… While currently most attacks target desktop devices, Gartner predicts that the focus of endpoint breaches will shift to mobile devices such as tablets and smartphones.
Seems like a fast response, but remember: each new generation repeats the sins of the previous generation. If you remember that, you know what questions to ask. Unfortunately, you also know what the answers will be.
Connecticut Attorney General Wants Apple To Answer Questions About How The Apple Watch Stores Your Personal Health Data
Sam Colt reports:
Connecticut’s attorney general has called for a meeting with Apple over concerns about the privacy of health data collected by the Apple Watch.
“When new technologies emerge in consumer markets they inevitably lead to new questions, including questions about privacy,” Attorney General Jepsen said.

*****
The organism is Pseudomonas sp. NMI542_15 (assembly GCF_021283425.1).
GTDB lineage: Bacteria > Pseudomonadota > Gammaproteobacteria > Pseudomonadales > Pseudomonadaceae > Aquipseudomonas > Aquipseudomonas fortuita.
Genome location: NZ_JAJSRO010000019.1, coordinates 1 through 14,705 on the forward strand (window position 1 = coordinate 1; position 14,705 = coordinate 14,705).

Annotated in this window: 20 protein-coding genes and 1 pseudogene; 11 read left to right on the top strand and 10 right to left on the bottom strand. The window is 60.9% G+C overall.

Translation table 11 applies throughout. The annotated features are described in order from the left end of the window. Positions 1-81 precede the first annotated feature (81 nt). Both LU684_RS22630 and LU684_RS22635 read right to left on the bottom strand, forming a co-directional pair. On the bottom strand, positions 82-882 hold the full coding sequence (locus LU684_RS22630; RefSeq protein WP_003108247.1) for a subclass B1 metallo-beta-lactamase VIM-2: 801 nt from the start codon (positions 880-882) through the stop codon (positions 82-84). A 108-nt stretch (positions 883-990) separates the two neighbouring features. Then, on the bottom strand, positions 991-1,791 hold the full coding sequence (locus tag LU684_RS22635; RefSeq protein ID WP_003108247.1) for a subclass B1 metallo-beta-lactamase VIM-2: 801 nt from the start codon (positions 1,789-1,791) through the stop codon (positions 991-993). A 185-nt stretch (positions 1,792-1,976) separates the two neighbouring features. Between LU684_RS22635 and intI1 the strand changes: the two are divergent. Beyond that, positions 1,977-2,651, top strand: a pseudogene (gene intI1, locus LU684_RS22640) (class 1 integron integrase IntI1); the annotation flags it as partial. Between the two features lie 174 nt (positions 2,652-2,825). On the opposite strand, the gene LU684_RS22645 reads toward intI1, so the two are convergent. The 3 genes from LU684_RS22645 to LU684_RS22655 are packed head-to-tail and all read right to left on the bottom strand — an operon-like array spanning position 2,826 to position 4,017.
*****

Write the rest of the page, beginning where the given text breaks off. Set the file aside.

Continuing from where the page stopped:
Apple has already said that it will not share health information from Apple Watch users. CEO Tim Cook reiterated that on Friday in his interview with Charlie Rose on PBS.
Still, Jepsen has questions for Apple about how the health data will be stored and what specific data the Apple Watch will be able to collect. He also questions how Apple will monitor third-party apps that claim to make diagnoses if they don’t have proper approval from government regulators.
Read more on Business Insider.
More threats? More likely, “we can, therefore we must!”
Google Transparency Report Shows Jump in Data Requests
Demands for Google users' data have shot up 150 percent worldwide since 2009, according to the latest edition of Google's Transparency report.